A woman rests beneath a Philippine flag fl ying at half-mast while waiting for UN supplies in a village just south of Tacloban City.
Jack Crosbie

In Tacloban, the media’s chosen poster city for this disaster, the early days were particularly horrific. Yolanda managed to thrash the region’s infrastructure so thoroughly that early relief operations fell flat in the face of a brutalized city trying to cling to its last shreds of life. Flooding and wind-blown debris blocked roads, cell towers, and buildings, spoiling existing food supplies and knocking out water, power, and Internet lines. The airport was crippled, and for the first two days of relief operations, the Philippine Air Force could only get in two C-130 transports of personnel and aid per day. A not-insignificant number of prisoners escaped from the structurally weakened and understaffed Tacloban City Jail, and roads choked with heavy debris kept trucks with relief goods from entering the city.

For many, this is when the real fear began. Michael King, an American ex-pat who’s called Tacloban home for the past four years, showed up on a U.S. Marine Corps flight on Wednesday afternoon carrying everything he owned: a laptop, umbrella, and the clothes he was wearing. “I wasn’t really frightened of the storm when it came up under doors,” King said. “What got to me is the thought that in a few days I could run out of drinking water.” As he walked out of the terminal, he said, “I just left hell, and it’s going to get worse.”

The day after talking to King, I was on a flight to Tacloban ​— ​and not for the first time. Two weeks before the storm, I flew into Tacloban on a Cebu Pacific Airbus with a team from Santa Barbara’s own Vitamin Angels. As the wing dipped over the city, a squall of heavy rain, which is common in the region, had just passed, and the aluminum roofs of the city’s houses and shops were a muddy red blur of wet rust, punctuated by scattered fields and stringy palm trees, broken up by blocks of taller concrete buildings. It wasn’t exactly a picturesque city ​— ​there were no soaring skylines, no buildings rising higher than a handful of stories ​— ​but it was undoubtedly a city teeming with life, color, and noise.

A police boat lies in the center of one of Tacloban’s main roads, just yards from City Hall, after the storm surge carried it more than 100 yards from the nearby beach.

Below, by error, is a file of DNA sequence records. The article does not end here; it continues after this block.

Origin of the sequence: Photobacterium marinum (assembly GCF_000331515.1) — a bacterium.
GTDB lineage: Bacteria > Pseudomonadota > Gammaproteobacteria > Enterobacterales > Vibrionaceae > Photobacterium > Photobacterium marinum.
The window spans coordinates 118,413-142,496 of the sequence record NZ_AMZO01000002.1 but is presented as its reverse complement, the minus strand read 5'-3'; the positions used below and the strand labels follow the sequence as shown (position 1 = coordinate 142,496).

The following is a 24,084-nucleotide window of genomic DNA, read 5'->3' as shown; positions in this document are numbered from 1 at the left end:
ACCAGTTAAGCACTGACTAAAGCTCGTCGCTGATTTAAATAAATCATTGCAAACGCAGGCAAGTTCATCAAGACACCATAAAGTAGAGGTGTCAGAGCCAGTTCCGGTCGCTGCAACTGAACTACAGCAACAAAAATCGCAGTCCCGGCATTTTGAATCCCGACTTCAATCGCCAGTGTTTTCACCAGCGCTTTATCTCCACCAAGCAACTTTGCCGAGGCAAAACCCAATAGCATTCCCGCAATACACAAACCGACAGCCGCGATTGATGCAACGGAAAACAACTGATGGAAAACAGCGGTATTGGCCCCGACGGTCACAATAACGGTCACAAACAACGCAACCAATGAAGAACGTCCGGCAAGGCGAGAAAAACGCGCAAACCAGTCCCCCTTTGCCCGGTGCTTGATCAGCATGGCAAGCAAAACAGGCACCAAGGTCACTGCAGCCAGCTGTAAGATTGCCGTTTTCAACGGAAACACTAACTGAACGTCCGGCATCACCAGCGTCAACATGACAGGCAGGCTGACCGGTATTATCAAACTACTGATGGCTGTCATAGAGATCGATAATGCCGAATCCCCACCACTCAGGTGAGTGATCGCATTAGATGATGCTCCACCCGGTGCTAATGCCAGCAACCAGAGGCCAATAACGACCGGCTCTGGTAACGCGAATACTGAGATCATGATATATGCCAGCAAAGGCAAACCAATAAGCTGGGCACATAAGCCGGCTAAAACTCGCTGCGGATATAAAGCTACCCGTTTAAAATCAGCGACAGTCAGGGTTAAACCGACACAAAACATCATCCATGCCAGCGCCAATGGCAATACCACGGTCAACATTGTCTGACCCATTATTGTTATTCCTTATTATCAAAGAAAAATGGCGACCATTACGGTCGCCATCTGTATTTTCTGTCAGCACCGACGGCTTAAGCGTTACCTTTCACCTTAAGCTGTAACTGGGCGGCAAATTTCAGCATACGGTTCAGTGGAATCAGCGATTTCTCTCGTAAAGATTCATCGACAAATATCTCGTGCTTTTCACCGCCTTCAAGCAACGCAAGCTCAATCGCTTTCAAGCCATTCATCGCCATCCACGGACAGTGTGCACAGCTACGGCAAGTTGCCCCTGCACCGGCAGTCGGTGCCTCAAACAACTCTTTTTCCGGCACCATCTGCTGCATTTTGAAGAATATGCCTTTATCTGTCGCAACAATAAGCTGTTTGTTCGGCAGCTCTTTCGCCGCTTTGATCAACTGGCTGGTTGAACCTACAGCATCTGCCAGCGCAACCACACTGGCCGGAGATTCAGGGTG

Jack Crosbie

When I arrived on Thursday, the city was unrecognizable. It was a ghost town, with barely any residents moving around and piles of rubble covering the sides of the roads. Though the roads were clear coming in, there were few vehicles on the streets, and most residents clung to whatever shelter they had to stay out of the sun. The worst of the desperate search for food and water ​— ​highlighted in the media by reports of widespread looting and other crimes ​— ​was over, stamped out by the Philippine National Police and military.

I camped on the roof of the mostly intact Asia Stars Hotel with Empact Northwest, an urban search-and-rescue team from Seattle, Washington. Over the following five days, I followed Empact’s six-person team of EMTs and firefighters through some of the city and region’s hardest-hit areas as they searched buildings and rubble piles for bodies forgotten by or inaccessible to the government’s first crews.

I returned to the hotel each night and saw slight layers of the typhoon’s miasma lift every time. I watched the city come back to life ​— ​in an organized, refereed basketball game breaking out in a court across from the UN complex, in a barber offering haircuts in the street ​— ​but sorties further and further from the city center were a daily reminder of the unthinkable loss of life and livelihood already suffered, and the monumental amount of work to come.

A Department of Health body bag rests on a makeshift stretcher along the side of the road in one of Tacloban’s waterfront neighborhoods, which was completely leveled by the wind and storm surge.
Jack Crosbie